When Ignacio van Gelderen, the team’s Spanish-speaking PR guy, picked him up at the airport, he said, “They lost your luggage!” Nope, Ortiz said, this was all he had – a small suitcase full of short-sleeved shirts and warm-weather clothes.

The Green Bay Packers jacket he wore was a gift from the Colombian scout who originally invited Ortiz to the showcase there. So was the stocking cap on his head.

The RailHawks took up a collection around the office and among the players to gather some warm clothes for Ortiz. Lowery had already outfitted the apartment with pots and pans and the usual dorm-quality furniture, and van Gelderen gave Ortiz all the spare sheets and towels from his own house.

Finally, and perhaps most crucially, the RailHawks set up Ortiz with an unlimited international calling plan so he could stay in touch with his family back in Calí – and he does, spending an average of two hours a day on the phone, Ortiz conservatively estimates.

Life is different here, he tells his parents and his siblings: When he leaves the house there are no people in the streets.

Ortiz had never cooked or cleaned, never done his own laundry. The RailHawks put him with Lowery, who returned to the team this summer after a year in Montreal, only partly for linguistic reasons. They also expected Lowery to mentor Ortiz in how to be as a professional: how to eat right, work out and live independently as an adult.

“I don’t think I needed this much hands-on help from an older teammate, but I wish that coming out of college at 21, playing professionally, I had an older guy to show me right and wrong, how to be a professional,” said Lowery, who went to Wake Forest. “It’s something that takes practice, I think. For sure.”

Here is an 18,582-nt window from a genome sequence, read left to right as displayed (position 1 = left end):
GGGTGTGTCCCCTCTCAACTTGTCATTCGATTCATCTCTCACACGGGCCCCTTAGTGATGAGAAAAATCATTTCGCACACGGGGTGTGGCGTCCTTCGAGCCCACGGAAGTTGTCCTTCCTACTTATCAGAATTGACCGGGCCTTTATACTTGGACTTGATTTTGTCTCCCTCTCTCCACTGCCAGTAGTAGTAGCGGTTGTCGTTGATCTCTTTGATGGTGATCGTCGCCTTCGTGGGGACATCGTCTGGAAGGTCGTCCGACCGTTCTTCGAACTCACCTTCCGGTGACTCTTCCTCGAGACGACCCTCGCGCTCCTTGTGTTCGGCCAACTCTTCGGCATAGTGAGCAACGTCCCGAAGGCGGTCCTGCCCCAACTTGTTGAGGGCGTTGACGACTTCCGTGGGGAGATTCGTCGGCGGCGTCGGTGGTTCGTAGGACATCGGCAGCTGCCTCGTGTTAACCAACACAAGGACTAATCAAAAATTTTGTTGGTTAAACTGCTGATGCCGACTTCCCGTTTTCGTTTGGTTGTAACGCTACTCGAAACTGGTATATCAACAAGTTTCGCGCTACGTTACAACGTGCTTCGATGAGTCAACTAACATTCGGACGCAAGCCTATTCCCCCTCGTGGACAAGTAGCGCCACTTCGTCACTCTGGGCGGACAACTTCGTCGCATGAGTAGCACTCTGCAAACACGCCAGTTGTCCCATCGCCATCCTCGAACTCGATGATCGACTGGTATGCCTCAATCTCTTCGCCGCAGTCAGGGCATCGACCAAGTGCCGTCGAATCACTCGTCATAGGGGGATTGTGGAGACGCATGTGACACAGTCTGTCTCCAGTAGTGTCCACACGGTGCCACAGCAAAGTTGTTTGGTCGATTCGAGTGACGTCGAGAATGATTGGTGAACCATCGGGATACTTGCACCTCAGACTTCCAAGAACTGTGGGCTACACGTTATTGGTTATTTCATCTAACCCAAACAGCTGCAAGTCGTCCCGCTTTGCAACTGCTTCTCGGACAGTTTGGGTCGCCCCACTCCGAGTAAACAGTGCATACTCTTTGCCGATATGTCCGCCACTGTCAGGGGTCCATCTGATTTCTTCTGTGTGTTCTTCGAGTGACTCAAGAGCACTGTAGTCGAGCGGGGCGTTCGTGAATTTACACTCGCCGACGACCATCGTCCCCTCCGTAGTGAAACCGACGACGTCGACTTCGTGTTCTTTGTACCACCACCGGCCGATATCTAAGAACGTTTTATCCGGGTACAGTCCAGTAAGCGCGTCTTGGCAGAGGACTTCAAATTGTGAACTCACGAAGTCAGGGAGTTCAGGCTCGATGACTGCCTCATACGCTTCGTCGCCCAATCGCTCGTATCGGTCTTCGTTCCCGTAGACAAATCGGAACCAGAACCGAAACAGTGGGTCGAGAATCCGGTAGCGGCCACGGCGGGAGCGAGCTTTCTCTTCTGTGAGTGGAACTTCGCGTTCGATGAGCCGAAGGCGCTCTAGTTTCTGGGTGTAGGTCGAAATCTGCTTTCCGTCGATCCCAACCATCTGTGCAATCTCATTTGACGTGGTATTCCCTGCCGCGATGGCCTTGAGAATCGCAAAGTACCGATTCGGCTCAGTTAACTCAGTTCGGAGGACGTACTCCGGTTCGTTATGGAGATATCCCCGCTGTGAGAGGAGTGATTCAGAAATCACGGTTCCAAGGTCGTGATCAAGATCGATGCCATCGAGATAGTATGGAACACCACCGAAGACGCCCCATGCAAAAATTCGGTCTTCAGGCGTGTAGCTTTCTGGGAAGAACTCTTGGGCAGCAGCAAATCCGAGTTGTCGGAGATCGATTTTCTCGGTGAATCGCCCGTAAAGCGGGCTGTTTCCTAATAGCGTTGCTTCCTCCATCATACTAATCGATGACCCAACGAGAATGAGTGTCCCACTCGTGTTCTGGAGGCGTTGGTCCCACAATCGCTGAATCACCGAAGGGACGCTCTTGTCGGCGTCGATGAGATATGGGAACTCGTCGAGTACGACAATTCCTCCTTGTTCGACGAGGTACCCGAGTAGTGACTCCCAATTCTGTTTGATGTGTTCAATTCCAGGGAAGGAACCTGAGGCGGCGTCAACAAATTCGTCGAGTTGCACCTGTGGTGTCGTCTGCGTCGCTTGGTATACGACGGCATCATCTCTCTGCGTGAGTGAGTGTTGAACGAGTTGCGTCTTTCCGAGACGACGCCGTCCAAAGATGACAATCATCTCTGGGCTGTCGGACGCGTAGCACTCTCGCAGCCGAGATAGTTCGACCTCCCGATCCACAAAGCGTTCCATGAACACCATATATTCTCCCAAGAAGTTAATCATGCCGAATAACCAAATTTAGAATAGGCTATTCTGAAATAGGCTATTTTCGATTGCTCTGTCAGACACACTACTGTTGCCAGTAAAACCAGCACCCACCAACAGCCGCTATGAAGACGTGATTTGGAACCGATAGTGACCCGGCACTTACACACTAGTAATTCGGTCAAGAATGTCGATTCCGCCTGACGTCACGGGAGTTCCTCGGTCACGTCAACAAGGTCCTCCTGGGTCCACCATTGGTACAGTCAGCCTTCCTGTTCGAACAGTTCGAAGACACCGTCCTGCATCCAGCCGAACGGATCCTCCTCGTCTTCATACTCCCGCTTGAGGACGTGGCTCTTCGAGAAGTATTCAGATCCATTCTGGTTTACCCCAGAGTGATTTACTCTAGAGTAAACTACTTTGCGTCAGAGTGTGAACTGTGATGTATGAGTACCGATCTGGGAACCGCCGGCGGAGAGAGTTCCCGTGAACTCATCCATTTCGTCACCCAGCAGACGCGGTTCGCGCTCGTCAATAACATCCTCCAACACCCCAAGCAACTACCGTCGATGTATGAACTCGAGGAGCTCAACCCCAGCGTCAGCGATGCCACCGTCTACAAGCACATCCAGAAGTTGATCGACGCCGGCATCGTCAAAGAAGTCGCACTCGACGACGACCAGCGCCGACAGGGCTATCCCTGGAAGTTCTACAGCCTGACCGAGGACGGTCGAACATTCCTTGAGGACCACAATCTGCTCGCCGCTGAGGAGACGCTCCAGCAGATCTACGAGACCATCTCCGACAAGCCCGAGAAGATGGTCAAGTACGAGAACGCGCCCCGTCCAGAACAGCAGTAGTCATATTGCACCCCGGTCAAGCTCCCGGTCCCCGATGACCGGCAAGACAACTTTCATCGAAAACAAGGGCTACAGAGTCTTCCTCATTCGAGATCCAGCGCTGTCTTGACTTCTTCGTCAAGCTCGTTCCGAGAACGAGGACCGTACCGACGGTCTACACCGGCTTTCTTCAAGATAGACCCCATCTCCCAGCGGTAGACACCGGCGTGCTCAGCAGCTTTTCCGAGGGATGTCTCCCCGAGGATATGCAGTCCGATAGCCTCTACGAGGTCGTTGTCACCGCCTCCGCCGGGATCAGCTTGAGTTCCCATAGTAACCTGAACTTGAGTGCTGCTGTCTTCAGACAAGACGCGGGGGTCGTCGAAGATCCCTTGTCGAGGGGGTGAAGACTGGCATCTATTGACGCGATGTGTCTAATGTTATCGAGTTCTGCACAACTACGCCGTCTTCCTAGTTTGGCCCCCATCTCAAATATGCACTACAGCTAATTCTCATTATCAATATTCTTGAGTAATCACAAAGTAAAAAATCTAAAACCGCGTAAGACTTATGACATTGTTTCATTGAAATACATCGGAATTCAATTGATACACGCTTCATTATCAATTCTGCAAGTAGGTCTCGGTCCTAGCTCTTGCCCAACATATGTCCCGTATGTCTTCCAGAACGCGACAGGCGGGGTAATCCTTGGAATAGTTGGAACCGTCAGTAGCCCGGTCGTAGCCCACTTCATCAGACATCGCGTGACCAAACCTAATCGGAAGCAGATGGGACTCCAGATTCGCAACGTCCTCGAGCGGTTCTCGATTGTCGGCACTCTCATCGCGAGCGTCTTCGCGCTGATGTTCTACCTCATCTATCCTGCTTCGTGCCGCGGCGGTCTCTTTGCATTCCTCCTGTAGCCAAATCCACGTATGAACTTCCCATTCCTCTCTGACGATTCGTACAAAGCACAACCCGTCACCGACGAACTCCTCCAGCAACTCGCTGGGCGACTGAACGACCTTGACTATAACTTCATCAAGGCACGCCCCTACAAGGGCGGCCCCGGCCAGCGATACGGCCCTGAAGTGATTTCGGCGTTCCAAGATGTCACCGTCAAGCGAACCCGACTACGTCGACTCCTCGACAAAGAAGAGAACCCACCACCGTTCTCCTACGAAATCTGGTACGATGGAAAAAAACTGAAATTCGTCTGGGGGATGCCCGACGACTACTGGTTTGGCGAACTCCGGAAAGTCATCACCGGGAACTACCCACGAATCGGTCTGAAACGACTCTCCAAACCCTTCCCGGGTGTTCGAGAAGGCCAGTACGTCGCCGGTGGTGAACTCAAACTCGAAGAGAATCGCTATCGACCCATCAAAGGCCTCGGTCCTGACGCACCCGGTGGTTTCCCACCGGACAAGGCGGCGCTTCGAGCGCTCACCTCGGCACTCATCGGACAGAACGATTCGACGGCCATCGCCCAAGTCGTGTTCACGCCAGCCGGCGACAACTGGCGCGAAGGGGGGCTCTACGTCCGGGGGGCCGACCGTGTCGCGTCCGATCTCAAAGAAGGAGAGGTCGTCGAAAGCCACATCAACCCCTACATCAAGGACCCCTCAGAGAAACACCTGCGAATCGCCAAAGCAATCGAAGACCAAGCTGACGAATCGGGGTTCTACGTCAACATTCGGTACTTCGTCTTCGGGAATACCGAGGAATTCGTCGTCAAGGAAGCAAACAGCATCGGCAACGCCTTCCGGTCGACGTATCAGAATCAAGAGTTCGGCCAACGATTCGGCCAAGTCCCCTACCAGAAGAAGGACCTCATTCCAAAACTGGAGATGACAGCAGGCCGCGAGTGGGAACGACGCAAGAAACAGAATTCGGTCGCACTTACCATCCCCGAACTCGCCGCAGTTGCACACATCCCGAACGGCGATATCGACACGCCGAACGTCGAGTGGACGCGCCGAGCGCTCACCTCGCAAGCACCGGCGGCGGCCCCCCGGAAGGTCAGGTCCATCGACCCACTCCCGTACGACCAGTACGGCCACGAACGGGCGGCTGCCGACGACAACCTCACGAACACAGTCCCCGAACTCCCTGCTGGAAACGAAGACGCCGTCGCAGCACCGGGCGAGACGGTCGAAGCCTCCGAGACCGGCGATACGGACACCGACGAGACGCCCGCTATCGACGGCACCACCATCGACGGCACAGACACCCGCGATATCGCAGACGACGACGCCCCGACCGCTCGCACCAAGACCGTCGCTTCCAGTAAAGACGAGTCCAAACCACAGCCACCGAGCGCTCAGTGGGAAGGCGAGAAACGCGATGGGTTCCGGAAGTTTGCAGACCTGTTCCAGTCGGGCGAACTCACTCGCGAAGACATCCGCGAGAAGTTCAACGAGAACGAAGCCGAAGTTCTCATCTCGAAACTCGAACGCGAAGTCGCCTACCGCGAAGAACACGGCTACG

That isn’t the only way Lowery is guiding Ortiz through his first season in North America. Lowery, who plays behind Ortiz and Austin Da Luz as a defensive midfielder, can often be seen directing Ortiz into position.

Ortiz plays a critical role in the center of the field, covering for Da Luz as well as Brian Shriver and Cory Elenio on the right flank as they make attacking forays, when he’s not making attacking runs of his own.

Ortiz can use his mobility to cover all that ground, his anticipation to intercept passes and his growing strength to shoulder opposing players off the ball. He sees himself, as most young players do, as a creative force, but his willingness to become a two-way player has been a critical component of the RailHawks’ turnaround.

At this moment, his future appears limitless.

The RailHawks have the option to extend his contract for two more years; who knows what he might be worth to a European or South American team if he continues to develop like this?

“The guy’s certainly got talent, he’s still relatively young and he’s a fresh face, meaning there can’t be anybody in the United States prior to, say, March, that had ever seen him play,” RailHawks president Curt Johnson said.

“It’s intriguing for a lot of different reasons. You can almost see him get better every game.”

When the RailHawks upset defending MLS champion Los Angeles Galaxy in the U.S. Open Cup and came within seconds of taking Chivas USA to overtime, Ortiz held his own in the center of the field, physically and technically, against legitimate MLS midfielders, none of whom had ever heard of him.

That includes Colombian superstar Juan Pablo Angel, who came on as a late substitute for Chivas and slotted home the winning penalty kick in stoppage time. Angel, who left Colombia at 22 to make big money in Argentina, England and finally MLS, remains a hero in his homeland.

“Y teniéndolo ya en frente, es algo emocionante,” Ortiz said. It was something very emotional to have him in front of me.

After the match, Ortiz introduced himself to Angel, who gave Ortiz his shorts as a gift – and his phone number, asking him to stay in touch. Angel’s Chivas shorts now hang on the wall of Ortiz’s bedroom, as much a statement about where he is going as where he has been.

DeCock: luke.decock@newsobserver.com, 919-829-8947, Twitter: @LukeDeCock